I recently had a conversation with some colleagues about the two-way traffic of influence in the arts between Europe and America throughout the 20th century. Think of American writers and artists coming to Europe and representing - or, perhaps better, imagining - Europe within their work, and likewise UK writers and artists doing the same with America. There are so many examples I am not going to even begin to list them, but there is one in particular that interests me.
I have a longstanding fondness and interest in the deeply unfashionable pictorialist movement in photography that began in the 1880s and came to an end soon after the first decade of the 20th century. Arguably (I don't intend to argue it here) pictorialism was finished once Paul Strand began to eschew its technical conceits, though obviously it limped on in the work of some photographers for a few years after. Anyway, pictorialism is one very powerful example of transatlantic artistic exchange, and a very great deal indeed could be said about this.
Now, when I was having this conversation I kept thinking of an Alvin Coburn photograph of London that I have always found very intriguing:
Taken in 1905, this is very different to the typical photograph of London that one find at this time. Here London is a dynamic, cluttered, gritty place of activity. As one of the largest commercial centres, as well as the locus of a global empire, this is perhaps as one would expect the city to be represented. But British and European pictorialist photographers (and they are not documentarians) so often represented it as a calm and elegant urban landscape, untroubled and relaxed - like this:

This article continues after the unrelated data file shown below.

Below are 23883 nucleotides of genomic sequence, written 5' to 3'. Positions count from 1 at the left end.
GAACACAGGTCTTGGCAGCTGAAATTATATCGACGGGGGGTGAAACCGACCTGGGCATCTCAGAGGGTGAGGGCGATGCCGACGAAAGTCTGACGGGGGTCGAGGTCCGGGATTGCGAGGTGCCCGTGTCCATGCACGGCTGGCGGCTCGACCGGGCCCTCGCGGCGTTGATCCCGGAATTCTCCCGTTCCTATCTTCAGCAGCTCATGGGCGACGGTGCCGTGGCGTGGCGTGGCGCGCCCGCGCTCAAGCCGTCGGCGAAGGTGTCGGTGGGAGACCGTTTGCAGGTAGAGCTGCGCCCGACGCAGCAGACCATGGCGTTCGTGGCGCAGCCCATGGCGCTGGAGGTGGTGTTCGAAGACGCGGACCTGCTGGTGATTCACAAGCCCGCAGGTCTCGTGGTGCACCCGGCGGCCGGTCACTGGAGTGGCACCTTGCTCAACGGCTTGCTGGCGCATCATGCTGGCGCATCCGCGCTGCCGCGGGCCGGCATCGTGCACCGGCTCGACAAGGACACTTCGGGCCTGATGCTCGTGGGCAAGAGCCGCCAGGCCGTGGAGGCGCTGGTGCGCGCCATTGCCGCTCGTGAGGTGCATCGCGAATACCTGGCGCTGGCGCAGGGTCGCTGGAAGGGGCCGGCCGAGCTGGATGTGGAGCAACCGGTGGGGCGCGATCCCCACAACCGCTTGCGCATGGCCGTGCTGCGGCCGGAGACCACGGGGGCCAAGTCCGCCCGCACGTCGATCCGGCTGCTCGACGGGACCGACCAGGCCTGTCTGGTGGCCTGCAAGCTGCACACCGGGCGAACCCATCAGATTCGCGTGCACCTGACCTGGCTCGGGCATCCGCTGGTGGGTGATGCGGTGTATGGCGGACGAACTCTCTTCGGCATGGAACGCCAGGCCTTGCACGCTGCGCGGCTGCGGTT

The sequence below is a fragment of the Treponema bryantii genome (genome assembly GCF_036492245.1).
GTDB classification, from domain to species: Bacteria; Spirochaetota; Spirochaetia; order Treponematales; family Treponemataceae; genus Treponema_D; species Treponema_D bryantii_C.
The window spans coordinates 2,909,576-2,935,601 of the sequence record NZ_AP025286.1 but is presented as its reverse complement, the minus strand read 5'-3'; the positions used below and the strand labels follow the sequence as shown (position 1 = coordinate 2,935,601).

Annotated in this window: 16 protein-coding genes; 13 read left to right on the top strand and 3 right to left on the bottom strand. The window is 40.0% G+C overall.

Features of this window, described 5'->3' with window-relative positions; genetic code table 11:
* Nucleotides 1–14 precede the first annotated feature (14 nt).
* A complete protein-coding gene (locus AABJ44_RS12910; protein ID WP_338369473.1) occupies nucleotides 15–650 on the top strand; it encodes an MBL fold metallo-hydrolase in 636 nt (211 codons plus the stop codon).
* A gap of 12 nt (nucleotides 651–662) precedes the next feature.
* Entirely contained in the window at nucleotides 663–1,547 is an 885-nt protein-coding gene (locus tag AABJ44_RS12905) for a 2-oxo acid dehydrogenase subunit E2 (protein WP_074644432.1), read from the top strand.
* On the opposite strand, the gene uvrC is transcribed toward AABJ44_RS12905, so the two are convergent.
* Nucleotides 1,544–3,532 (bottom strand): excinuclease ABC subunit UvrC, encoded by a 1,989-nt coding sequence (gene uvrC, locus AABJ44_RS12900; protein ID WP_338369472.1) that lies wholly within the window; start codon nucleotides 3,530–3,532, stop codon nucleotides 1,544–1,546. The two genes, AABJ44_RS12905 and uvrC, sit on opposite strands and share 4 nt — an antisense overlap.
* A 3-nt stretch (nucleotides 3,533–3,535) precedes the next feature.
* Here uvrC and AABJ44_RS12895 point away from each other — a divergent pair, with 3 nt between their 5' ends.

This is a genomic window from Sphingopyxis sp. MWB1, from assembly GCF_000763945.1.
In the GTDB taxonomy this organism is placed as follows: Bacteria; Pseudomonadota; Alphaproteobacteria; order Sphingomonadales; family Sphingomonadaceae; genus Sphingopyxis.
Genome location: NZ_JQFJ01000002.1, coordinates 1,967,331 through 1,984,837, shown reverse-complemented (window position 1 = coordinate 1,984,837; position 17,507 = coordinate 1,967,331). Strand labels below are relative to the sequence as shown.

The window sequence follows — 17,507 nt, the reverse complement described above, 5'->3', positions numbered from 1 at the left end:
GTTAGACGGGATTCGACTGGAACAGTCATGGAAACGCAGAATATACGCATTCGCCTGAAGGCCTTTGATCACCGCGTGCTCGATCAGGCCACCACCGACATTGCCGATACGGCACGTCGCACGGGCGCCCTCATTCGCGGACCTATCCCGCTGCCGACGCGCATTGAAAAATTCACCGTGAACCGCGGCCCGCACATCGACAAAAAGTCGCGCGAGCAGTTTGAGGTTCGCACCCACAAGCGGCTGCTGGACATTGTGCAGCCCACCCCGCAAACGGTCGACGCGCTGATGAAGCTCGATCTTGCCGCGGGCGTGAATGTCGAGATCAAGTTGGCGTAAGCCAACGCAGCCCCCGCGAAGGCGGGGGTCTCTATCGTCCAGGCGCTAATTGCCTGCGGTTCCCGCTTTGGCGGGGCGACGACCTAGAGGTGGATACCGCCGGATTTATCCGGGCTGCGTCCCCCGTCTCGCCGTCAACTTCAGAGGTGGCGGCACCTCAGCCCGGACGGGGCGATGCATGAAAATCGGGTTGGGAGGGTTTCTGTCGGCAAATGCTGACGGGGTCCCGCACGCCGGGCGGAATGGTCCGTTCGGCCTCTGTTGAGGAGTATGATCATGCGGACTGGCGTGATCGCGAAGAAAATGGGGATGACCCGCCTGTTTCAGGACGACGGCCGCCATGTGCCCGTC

This is an image of London by the Belgian pictorialist, Leonard Misonne, made in 1899. Where are the people? This image is belied by the descriptions of London of the time, a place of teaming streets and frenzied activity. Some of the same calm can be found in this image by the British photographer, Malcolm Arbuthnot made in 1908:
Even if there are not that many visible people, this image shows the city as a site of life and activity. Of course, not all of Stieglitz's cityscapes are like this. He was as prone to rendering New York a ghost town of appealing shapes and shadows (think of View from the Shelton), but at his best he envisaged in his photographs the city as a place of life and activity. Its this sensibility that I see Coburn bringing to his photographs of London in the first decade of the 20th century.
Steam helps convey this sense of life and activity. Look at the steam in the Coburn, and then contrast it with the steam coming from the horses. Does this sound far-fetched? Consider what the steam from the train does within this image - again by Stieglitz:
Those billowing clouds of steam give the scene an energy and movement that would be lacking if the steam were not there because the train was sitting stationary and with an unfired boiler. But steam isn't necessary if the camera catches people at work within a scene representing change, as in this image of London by Coburn from 1909
Now to return to the point with which I began, it seems to me Coburn's photographs of London brought what was then a very American visual sensibility to the European cityscape. I simply cannot find examples of European pictorialists who represent the city as a place of life and activity, or as a place containing the dynamism and energy that makes a city more than a large conglomeration.